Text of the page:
But what were these birds doing flying over my garden? Where had they come from? Where were they going? One can speculate that they were a group of failed or non-breeders that had wandered up from France or Spain. Or they could have been a family party cruising around western Europe before heading south to Africa for the winter, having bred in central France, or even in Sussex! We will never know of course. But, by a strange coincidence, my friend Bill Harvey (also a Christopher Helm author) saw five Bee-eaters flying north over his garden near Tunbridge Wells, exactly 24 hours later. They must have been the same birds. Maybe they will fly over another birder’s garden to help us build a bigger picture of the movements of these mobile birds, but even if they are never heard of again, this was a spectacular addition to my British list – and to my garden list.
Along with being a publisher, Nigel is co-author of Where to Watch Birds in Britain.
Conor Mark Jameson completes the Cheerps blog trilogy.
First thing in the morning I confronted the task of working out how to get Cheerps back in his rightful place. I got the ladder out and climbed up alongside the nest hole. From the side, I could see a sibling sparrow’s head poking out, yelling encouragement at no doubt frazzled parents. The head turned unsteadily on a scrawny neck, got me in focus, fell silent, and slowly – comically – retracted. Looking from the front of the crevice I could see it, as though at a port-hole, like a Gary Larsson cartoon figure, peering, wide mouth now firmly shut, head still wobbling. To my intense relief I was able ease a slate up and gently return Cheerps to the straw bundle, sending the other occupants scuttling to the back of the box, hidden among straw and chicken feathers.
We know from research that late broods of sparrows are not very productive. By July the birds often struggle to find enough to eat. It certainly struck me, watching the parents come and go at the nest hole, how infrequently they visited, and how little they appeared to bring, especially compared to how much my foster sparrow has been able to pack away while under my supervision.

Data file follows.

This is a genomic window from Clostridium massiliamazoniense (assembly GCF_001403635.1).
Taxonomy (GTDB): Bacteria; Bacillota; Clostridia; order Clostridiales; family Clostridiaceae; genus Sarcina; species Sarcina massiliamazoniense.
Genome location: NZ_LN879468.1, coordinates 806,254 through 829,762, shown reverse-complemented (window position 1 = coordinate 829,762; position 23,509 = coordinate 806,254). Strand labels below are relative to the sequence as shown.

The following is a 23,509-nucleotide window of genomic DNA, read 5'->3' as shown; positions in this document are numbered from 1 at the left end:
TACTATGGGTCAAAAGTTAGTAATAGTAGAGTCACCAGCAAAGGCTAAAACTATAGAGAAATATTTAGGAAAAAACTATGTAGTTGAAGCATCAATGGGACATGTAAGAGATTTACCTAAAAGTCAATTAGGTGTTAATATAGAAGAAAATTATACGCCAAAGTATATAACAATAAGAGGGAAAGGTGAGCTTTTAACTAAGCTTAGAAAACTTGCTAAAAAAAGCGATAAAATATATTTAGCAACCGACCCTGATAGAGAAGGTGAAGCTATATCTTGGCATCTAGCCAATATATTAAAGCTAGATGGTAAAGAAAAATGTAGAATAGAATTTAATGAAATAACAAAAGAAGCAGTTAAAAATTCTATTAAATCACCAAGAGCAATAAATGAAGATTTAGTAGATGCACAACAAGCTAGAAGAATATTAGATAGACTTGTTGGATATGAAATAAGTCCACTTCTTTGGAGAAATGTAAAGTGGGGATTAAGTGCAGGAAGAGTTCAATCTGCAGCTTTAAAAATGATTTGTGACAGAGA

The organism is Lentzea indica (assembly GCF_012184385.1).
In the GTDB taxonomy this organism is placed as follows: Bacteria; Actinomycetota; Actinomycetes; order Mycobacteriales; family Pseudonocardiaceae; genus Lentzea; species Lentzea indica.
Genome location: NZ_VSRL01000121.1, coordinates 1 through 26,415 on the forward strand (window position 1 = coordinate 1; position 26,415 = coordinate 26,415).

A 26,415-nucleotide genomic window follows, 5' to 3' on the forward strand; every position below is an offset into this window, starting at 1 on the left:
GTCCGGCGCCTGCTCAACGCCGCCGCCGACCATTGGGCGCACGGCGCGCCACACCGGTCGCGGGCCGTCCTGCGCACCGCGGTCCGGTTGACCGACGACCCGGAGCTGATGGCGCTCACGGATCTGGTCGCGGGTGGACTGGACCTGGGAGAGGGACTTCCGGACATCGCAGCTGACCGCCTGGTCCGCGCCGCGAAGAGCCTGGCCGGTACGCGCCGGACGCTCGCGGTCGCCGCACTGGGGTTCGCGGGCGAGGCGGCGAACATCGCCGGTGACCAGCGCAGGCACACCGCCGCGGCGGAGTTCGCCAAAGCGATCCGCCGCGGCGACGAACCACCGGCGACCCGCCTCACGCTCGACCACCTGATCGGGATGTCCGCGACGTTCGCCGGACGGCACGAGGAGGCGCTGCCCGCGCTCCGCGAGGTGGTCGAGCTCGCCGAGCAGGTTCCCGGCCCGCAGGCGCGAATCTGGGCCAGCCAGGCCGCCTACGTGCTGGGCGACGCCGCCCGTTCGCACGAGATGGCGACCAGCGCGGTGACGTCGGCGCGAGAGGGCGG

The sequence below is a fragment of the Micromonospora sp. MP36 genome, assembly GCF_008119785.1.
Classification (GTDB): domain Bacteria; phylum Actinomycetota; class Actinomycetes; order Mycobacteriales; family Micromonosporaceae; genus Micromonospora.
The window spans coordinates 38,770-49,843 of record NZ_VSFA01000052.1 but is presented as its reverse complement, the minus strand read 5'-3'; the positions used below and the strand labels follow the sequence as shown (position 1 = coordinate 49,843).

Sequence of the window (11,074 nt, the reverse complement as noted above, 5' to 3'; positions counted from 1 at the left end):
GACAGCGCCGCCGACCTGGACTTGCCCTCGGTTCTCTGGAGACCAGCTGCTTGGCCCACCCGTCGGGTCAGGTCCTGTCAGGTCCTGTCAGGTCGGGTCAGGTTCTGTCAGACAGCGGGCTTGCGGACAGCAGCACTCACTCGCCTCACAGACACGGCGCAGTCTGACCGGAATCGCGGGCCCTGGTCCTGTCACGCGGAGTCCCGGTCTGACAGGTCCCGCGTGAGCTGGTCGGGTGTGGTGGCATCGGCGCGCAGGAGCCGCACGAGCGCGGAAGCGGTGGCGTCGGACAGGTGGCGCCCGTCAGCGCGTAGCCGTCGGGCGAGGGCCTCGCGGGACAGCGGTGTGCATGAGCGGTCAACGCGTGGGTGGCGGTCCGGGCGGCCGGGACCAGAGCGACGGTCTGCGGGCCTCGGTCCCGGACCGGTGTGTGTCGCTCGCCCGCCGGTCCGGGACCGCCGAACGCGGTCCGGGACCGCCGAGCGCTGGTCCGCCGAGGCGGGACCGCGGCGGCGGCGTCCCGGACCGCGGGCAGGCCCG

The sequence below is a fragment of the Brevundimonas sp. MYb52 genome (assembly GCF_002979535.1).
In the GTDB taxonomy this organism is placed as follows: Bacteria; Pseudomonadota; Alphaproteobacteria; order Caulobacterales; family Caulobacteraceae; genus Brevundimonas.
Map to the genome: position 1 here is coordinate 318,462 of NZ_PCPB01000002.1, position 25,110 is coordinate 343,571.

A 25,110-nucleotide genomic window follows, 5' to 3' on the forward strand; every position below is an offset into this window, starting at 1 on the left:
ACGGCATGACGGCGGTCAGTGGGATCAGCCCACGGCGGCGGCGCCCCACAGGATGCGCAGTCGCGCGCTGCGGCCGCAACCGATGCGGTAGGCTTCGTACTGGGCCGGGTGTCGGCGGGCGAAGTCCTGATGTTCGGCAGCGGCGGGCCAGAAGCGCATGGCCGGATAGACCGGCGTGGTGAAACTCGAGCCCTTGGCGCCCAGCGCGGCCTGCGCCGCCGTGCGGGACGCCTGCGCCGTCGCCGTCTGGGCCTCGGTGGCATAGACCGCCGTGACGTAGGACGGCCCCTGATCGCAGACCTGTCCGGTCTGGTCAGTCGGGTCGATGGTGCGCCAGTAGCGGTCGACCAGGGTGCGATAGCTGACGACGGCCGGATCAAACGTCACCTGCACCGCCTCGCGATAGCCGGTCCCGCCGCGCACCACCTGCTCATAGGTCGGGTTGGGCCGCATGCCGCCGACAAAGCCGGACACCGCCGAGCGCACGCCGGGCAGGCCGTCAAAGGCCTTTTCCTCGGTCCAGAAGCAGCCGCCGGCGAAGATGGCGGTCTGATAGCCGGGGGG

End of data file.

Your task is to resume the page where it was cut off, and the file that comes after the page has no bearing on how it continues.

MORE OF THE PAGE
I’m hopeful I will still have my unruly band of local sparrows visiting for birdseed and crumbs through the winter. Maybe Cheerps will be one of their number. One thing I can be sure of, however, now that I’ve secured the nest site on the loft-side, is that there won’t be any more like him falling into the house next summer. All being well, future sparrow feeding duties will be a little less ‘hands-on’.
Tweet your questions tohttps://twitter.com/#!/BB_Specialistfor the interview with Conor on Monday at 12.
A few weeks back, I was lucky enough to get to spend the day with world-renowned cartoonist, caricaturist and friend of the extinct bird, Ralph Steadman. His spectacular, hilarious and often emotive artworks of a raft of long-gone (and many never-were) species formed a stunning centrepiece to the recent Ghosts of Gone Birds art exhibition in London, and have gone on to become the backbone of our book Extinct Boids, which will be landing in all good bookshops in October.
I headed down to Steadman Towers in remote rural Kent with filmmaker Ceri Levy, who wrote the accompanying text, a sparkling gag-packed narrative telling the tale of the birds (mostly extinct) and the boids (mostly the product of Ralph’s imagination). Its a gripping story alright.
Ostensibly, I was there to do a spot of filming and pick up a few pieces to take back to London, but to be honest I was just happy to get to meet the great man. Ceri, Ralph and I had a lot of fun through the day – much of it spent hunting for a painting of an elusive bird indeed, the Pale Blue Piddle, which had somehow avoided the scanning process and had escaped, hiding out in a remote part of Ralph’s vast, cavernous, painting-packed studio. At stumps, the piddle muddle remained unresolved.
Ralph and I even had a chance to do some back-garden boiding, with some close observations of a nesting pair of crows in a tree by his house.
Later on, I took some photos of the lads deep in conversation about boids. Here’s some of the outtakes. The chat was ribald without ever crossing the mark.
Joking aside, Extinct Boids is a remarkable work, featuring 108 superb artworks, including unique interpretations of well-known birds such as the Great Auk and Dodo, along with less familiar members of the avian firmament – Snail-eating Coua, for example, or Red-Moustached Fruit Dove – along with a variety of bizarre creatures such as the Gob Swallow, the Long-legged Shortwing and the Needless Smut, all captured with a riot of colour and a slice of trademark Steadman humour.
More teasers to come …